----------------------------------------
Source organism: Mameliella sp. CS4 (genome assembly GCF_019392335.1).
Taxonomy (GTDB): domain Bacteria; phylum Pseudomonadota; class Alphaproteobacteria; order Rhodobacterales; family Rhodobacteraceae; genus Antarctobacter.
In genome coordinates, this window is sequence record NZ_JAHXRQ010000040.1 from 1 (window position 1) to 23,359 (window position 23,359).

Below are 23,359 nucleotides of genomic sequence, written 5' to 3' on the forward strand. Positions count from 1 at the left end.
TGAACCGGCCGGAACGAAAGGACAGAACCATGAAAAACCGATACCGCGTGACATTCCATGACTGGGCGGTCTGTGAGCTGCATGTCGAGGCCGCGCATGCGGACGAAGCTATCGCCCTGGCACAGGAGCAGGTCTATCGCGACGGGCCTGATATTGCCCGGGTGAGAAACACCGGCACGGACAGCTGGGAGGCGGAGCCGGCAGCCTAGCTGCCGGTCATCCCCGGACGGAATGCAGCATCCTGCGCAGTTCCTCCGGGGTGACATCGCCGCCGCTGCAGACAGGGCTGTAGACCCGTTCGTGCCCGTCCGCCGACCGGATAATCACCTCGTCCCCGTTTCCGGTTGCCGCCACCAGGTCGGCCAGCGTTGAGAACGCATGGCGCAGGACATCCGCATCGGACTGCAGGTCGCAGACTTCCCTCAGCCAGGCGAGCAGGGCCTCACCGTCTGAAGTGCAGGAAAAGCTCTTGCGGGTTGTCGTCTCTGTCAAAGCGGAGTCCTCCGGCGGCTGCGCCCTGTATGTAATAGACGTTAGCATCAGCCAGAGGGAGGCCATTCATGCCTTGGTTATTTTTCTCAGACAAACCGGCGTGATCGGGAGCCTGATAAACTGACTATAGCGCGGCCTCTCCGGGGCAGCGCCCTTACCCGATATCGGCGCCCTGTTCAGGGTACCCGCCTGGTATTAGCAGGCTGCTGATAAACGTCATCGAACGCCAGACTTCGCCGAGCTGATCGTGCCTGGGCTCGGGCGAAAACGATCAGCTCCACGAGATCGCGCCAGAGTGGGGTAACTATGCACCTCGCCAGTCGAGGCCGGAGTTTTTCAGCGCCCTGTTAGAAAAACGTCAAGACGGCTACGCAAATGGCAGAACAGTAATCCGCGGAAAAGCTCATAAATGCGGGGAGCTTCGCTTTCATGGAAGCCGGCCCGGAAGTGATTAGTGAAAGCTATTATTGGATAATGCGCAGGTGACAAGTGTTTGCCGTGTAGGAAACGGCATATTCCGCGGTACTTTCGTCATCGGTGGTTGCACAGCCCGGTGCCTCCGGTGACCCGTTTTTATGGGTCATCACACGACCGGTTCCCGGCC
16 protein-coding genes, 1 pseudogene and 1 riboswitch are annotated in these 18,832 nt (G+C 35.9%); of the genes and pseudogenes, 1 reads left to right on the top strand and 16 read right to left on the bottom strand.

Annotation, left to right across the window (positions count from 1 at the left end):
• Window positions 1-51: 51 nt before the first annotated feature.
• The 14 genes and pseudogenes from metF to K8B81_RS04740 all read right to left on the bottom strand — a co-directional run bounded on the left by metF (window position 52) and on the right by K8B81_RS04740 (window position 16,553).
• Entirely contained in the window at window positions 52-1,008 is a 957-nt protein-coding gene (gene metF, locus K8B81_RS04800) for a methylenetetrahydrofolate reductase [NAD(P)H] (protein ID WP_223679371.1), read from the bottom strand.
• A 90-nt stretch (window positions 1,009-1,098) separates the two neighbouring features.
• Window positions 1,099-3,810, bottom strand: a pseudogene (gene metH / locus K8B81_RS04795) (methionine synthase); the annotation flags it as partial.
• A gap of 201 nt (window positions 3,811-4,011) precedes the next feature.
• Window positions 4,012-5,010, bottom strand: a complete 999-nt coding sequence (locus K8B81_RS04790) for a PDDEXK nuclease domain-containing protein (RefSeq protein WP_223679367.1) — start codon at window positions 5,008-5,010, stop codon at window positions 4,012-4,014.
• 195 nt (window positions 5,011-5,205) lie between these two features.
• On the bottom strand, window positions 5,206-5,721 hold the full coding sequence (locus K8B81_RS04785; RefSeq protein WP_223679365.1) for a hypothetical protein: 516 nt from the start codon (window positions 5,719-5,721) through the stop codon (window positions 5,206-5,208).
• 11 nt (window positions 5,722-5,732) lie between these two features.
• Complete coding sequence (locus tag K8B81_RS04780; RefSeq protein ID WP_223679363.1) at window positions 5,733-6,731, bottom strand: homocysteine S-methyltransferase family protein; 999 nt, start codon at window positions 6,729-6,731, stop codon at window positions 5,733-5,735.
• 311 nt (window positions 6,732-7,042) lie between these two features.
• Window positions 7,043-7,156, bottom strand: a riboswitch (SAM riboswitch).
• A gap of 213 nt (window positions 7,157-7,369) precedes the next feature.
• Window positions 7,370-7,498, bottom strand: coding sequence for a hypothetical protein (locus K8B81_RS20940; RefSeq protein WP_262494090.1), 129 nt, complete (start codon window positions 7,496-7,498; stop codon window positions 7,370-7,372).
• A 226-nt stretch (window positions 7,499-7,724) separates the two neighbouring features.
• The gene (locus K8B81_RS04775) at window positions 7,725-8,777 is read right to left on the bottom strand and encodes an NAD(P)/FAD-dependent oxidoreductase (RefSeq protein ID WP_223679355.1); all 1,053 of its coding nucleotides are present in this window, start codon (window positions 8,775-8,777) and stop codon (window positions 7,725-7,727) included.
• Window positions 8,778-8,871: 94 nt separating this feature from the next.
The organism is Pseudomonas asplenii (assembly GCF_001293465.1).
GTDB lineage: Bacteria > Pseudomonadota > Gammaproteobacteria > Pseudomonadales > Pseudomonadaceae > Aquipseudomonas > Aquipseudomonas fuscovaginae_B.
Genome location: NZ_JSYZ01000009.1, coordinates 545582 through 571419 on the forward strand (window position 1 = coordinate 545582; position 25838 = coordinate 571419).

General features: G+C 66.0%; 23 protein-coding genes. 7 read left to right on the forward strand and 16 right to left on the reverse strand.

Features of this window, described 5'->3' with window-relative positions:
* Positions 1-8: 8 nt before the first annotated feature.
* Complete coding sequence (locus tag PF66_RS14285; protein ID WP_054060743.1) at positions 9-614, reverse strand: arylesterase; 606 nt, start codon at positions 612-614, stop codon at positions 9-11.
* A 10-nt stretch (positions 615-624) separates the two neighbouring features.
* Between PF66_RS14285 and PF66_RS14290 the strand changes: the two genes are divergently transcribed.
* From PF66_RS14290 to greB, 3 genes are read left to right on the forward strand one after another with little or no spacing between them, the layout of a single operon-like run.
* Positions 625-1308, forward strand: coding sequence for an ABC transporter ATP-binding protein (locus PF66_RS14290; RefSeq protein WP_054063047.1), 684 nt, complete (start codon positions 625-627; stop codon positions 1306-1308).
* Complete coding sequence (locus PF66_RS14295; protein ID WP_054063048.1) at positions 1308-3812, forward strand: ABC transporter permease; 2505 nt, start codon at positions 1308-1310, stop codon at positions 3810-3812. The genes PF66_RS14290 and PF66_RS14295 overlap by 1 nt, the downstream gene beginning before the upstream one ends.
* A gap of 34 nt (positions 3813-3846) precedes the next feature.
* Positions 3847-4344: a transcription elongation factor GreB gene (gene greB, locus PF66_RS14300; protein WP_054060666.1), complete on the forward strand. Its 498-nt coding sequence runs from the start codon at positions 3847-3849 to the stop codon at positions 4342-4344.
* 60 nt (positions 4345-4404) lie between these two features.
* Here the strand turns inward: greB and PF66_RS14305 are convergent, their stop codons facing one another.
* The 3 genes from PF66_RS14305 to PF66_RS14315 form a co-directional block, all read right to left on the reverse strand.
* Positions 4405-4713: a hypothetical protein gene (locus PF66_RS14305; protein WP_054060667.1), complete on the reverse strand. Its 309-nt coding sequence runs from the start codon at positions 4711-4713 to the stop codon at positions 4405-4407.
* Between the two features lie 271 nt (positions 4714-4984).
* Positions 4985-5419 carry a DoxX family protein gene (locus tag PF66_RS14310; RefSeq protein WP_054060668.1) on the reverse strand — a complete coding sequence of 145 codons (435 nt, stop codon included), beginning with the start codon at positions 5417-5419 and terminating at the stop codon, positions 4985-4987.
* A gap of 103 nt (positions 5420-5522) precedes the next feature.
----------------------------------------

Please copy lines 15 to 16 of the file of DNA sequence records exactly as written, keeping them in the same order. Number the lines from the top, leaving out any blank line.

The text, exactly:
• 195 nt (window positions 5,011-5,205) lie between these two features.
• On the bottom strand, window positions 5,206-5,721 hold the full coding sequence (locus K8B81_RS04785; RefSeq protein WP_223679365.1) for a hypothetical protein: 516 nt from the start codon (window positions 5,719-5,721) through the stop codon (window positions 5,206-5,208).